Young, who as a House member spearheaded negotiations on a new gaming compact with the tribe, thinks the county deserves a bigger cut.

"If they're going to be collecting bed taxes in our county they should be remitting those to Hillsborough County," she said.

That suggestion, however, flies in the face of decades of federal law and court rulings that treat American Indian land as self-governing. Tribes throughout the country have used hotel occupancy taxes as a revenue source since at least the early 1990s.

"When you go to Georgia, do you also think those taxes should go to Florida?" said Nathaniel Amdur-Clark, a professor of federal Indian law at the University of Florida. "Tribes can tax anyone in their territory. The tribe is a government. It's not a club or a private organization."

• • •

Last year, Hillsborough County collected $29 million in tourist development taxes — the 5 percent tax on each night's stay at a hotel or motel. It's sometimes called a "bed tax."

Hillsborough uses those taxes to finance renovations at venues like Raymond James Stadium and George M. Steinbrenner Field. About $11.6 million in 2016 went to Visit Tampa Bay, the non-profit organization that handles tourism promotion and advertises county attractions and hotels to visitors.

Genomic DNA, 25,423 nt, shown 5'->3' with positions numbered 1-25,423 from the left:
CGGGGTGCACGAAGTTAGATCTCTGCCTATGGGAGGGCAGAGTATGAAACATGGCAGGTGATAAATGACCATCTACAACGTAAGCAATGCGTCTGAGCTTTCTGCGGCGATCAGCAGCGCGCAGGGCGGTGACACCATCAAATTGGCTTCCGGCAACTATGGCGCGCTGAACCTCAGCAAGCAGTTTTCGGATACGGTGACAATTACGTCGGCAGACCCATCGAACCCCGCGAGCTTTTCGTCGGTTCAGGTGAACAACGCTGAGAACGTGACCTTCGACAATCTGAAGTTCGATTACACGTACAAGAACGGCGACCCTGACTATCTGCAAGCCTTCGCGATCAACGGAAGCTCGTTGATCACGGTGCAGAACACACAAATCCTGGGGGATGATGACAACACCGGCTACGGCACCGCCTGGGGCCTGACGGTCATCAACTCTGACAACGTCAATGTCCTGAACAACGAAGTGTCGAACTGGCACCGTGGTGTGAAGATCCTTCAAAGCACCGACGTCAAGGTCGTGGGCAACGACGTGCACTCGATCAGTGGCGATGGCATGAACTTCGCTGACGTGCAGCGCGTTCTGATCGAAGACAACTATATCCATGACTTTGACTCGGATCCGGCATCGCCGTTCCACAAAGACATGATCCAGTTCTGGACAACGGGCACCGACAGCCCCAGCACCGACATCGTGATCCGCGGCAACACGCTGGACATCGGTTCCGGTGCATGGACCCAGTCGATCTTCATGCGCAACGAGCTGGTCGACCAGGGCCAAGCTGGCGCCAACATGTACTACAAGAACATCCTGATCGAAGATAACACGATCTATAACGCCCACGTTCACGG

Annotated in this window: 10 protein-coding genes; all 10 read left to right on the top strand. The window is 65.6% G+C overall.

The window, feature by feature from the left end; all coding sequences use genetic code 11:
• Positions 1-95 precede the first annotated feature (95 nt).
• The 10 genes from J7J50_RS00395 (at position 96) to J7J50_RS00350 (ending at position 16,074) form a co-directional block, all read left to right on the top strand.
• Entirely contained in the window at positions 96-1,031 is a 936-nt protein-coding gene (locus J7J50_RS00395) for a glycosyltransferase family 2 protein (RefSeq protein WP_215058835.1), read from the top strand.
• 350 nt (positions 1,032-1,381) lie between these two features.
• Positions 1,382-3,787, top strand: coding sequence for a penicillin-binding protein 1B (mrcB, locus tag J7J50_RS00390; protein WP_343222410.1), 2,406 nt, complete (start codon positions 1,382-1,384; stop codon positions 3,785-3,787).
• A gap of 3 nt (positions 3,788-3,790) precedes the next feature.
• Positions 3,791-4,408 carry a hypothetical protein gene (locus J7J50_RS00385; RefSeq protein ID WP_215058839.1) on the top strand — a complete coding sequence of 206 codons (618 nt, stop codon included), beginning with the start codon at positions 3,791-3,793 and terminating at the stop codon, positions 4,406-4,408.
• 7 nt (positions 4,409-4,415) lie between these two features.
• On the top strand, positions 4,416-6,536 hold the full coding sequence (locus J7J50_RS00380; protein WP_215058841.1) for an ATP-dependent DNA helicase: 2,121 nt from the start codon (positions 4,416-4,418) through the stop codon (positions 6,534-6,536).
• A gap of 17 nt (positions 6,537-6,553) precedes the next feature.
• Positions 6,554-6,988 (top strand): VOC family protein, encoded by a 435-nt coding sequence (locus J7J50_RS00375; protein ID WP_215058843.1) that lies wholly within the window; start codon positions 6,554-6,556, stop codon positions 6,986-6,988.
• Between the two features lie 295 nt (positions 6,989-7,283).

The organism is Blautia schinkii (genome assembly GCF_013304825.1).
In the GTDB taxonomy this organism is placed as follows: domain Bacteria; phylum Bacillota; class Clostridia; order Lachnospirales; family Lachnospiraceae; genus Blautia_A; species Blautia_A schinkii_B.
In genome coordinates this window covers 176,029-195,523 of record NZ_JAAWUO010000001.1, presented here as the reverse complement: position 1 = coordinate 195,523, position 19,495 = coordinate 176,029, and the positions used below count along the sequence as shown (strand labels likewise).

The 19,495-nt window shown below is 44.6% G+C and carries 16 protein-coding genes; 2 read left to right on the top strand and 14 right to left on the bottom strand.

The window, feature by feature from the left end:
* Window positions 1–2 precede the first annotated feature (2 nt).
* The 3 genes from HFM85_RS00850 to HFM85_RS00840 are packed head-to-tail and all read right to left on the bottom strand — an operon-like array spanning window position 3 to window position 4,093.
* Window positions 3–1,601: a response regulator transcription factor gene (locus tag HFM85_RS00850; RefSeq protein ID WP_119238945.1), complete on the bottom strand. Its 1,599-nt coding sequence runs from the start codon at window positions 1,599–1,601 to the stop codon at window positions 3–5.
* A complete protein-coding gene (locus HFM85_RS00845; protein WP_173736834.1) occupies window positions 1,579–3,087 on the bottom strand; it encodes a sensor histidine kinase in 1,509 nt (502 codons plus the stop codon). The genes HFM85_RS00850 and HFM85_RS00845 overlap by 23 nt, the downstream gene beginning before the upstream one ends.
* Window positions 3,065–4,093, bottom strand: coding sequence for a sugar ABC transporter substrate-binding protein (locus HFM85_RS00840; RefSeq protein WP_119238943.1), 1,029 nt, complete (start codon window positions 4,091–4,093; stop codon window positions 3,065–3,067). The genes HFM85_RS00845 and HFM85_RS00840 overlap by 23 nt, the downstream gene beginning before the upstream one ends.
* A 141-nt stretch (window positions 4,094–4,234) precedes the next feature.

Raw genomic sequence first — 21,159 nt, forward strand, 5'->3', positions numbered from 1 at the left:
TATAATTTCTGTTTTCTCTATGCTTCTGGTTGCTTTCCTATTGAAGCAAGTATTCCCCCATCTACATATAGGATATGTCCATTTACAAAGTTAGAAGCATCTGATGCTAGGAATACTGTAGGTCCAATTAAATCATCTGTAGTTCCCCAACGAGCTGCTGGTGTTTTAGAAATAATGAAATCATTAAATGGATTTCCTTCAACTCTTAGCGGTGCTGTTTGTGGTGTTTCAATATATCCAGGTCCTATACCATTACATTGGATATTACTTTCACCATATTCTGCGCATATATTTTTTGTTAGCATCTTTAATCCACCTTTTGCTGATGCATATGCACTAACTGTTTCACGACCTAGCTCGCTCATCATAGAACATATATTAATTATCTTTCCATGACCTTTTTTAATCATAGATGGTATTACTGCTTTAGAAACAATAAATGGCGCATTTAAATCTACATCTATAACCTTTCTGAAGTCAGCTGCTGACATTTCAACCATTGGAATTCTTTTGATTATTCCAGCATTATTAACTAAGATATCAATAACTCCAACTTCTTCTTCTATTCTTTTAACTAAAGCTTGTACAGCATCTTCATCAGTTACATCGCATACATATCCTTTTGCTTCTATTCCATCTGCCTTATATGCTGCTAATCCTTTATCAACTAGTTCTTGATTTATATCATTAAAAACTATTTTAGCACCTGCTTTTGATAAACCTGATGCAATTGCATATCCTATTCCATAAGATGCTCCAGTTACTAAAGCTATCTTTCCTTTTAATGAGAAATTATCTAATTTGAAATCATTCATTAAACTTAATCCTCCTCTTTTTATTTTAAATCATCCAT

In lieu of collecting county bed taxes, the Seminoles contribute quarterly an undisclosed amount to Visit Tampa Bay and the Greater Fort Lauderdale Convention & Visitors Bureau.

"The voluntary contributions are unconditional and made in support of the tourism marketing programs of Hillsborough and Broward counties," Bitner said.

But Corrada, president and CEO of Visit Tampa Bay, said the amount is considerably less than what other hotels contribute in bed taxes and it's based on "a gentlemen's agreement from over a decade ago." He has discussed modifying it with Seminole leaders.

"We're in a position where we like all of our hotels and Airbnb to pay their fair share if they're accommodating visitors to their destination," Corrada said. He noted that the Hard Rock Casino is a marketing asset that Visit Tampa Bay highlights to drive tourists to the region.

Hillsborough County receives about $3 million annually as part of the revenue sharing agreement between the Seminoles and the state, an acknowledgement that the Hard Rock Casino impacts local roads and infrastructure.

But Miller said roads around the Hard Rock are in bad shape and county taxpayers will have to pick up the tab.

"They're collecting money because they can do it and we can't stop them," Miller said. "I just wish they would take some of that to work on the roads out there."

Some local hotels might actually appreciate the surcharge the Hard Rock charges customers, even if it doesn't go to promote tourism here, said Bob Morrison, executive director of the Hillsborough County Hotel and Motel Association. The Hard Rock is a member of the association.

"It would indicate they are not trying to undercut other hotels in the market," Morrison said. "It's one of those issues that has multiple layers associated with it. I would counsel that we shouldn't run to a negative conclusion without more information."

Contact Steve Contorno at [email protected] and (813) 226-3433. Follow @scontorno.